DOED delays Title IX changes again as conservative lawmakers protect women's sports

The Department of Education will release its proposed Title IX changes in June, a department spokesperson told Campus Reform.

As Campus Reform reported last month, Republican lawmakers argue this update would undermine the rights of women.

The Department of Education (DOED) will release its proposed Title IX changes in June, a department spokesperson told Campus Reform.

As Campus Reform originally reported, the Department of Education is considering expanding Title IX protections to include gender identity. However, the official announcement was expected to be delivered by the end of April.

Earlier this month, Secretary of Education Miguel Cardona announced that the DOED would hold off from announcing any official changes until mid-May. 

This announcement marks the second month-long delay. 

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In a 2021 press release, the DOED stated that it would "enforce Title IX's prohibition on discrimination on the basis of sex to include: (1) discrimination based on sexual orientation; and (2) discrimination based on gender identity."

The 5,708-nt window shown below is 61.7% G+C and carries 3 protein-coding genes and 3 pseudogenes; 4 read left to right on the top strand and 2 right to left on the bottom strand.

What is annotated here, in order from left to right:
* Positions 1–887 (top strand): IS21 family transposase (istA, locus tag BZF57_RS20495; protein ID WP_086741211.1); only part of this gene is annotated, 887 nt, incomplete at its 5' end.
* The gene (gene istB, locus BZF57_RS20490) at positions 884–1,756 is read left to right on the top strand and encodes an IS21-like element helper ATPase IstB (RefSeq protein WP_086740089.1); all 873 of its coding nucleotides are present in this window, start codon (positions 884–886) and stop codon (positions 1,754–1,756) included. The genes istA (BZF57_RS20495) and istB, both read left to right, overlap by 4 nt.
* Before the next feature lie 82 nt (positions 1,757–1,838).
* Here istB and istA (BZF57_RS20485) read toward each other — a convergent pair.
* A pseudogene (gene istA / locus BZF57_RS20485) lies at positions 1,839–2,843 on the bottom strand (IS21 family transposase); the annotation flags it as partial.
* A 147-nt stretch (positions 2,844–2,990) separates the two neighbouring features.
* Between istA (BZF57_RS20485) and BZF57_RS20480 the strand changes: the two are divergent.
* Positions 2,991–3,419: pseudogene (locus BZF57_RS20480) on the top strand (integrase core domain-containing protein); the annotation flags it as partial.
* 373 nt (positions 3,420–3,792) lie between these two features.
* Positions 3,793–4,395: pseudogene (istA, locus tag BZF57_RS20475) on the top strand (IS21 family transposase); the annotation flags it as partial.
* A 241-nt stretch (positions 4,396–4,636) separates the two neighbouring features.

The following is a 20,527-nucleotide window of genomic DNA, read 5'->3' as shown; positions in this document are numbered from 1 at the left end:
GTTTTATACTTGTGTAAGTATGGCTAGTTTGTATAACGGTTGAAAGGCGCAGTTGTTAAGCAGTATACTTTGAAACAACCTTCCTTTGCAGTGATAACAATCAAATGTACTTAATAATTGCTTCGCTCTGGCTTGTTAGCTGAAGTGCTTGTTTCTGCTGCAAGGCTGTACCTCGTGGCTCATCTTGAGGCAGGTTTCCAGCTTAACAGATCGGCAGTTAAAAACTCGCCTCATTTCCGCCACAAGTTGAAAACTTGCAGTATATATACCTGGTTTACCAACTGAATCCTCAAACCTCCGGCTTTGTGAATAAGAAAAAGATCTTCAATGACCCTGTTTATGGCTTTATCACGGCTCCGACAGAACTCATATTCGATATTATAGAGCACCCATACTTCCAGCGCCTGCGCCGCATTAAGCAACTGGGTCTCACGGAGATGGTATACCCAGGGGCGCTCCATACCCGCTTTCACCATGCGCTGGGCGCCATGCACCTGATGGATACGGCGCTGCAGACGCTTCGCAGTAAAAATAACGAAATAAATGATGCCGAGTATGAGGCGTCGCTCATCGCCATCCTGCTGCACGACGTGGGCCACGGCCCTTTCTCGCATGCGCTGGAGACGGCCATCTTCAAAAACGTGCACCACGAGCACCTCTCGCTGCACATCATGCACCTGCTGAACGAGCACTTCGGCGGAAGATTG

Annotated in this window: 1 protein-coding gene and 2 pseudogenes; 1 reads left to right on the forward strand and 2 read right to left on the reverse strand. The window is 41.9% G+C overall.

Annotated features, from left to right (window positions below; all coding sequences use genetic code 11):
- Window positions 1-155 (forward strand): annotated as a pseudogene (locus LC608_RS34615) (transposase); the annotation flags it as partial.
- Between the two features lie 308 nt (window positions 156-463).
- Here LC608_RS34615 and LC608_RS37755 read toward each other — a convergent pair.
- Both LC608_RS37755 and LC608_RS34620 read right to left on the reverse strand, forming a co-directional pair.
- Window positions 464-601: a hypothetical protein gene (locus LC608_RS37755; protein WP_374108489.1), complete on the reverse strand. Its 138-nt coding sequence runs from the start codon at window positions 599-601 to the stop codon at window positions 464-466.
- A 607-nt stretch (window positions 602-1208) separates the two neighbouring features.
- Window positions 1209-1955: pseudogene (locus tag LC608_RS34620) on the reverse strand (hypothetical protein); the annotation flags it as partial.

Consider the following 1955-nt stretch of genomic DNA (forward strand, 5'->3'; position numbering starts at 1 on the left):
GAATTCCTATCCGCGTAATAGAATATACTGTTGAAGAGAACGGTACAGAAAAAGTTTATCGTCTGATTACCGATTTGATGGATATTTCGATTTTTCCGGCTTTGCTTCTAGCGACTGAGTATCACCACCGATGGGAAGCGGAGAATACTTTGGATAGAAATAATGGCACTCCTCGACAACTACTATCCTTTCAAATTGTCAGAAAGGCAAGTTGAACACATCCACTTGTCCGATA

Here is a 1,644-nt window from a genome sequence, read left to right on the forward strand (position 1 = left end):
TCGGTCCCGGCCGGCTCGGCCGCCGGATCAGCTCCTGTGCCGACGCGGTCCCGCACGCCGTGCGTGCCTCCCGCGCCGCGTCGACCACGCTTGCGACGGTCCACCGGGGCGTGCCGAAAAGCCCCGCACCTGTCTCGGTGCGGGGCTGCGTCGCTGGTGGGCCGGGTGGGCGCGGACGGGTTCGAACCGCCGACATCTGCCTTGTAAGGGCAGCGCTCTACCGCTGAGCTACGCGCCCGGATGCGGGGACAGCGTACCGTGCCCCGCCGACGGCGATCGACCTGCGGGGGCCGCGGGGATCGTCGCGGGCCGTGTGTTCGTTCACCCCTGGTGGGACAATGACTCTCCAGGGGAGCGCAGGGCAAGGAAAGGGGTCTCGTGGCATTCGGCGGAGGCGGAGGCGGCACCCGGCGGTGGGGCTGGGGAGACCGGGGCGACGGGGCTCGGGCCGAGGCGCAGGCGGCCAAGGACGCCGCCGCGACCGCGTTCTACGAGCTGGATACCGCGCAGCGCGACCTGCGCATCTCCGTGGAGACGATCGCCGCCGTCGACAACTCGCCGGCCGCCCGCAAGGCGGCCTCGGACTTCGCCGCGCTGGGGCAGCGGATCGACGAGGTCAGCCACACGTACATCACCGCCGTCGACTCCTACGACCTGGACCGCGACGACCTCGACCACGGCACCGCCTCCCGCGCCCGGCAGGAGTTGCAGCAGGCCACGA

As Campus Reform reported last month, Republican Study Committee Chairman and U.S Representative Jim Banks (R- IN) is attempting to advance the Protection of Women and Girls in Sports Act to a vote on the House floor. 

The legislation aims to protect women's sports by invoking Title IX protections based on a "person's reproductive biology and genetics at birth."

Southeastern Legal Foundation Litigation Director Braden Boucek told Campus Reform in April that the proposal "rolls back 50 years of advancement for women's sports."

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Last week, the Republican Study Committee spearheaded the introduction of the "Women's Bill of Rights." 

The bill defines feminine terms that have been under siege- including "women," "girl," and "mother."

Campus Reform has also reported on eighteen states that have enacted laws to prevent men from competing on women's sports teams. The laws range from restricting participation at the K-12 or collegiate level.

Campus Reform has contacted the Department of Education for comment. This article will be updated accordingly.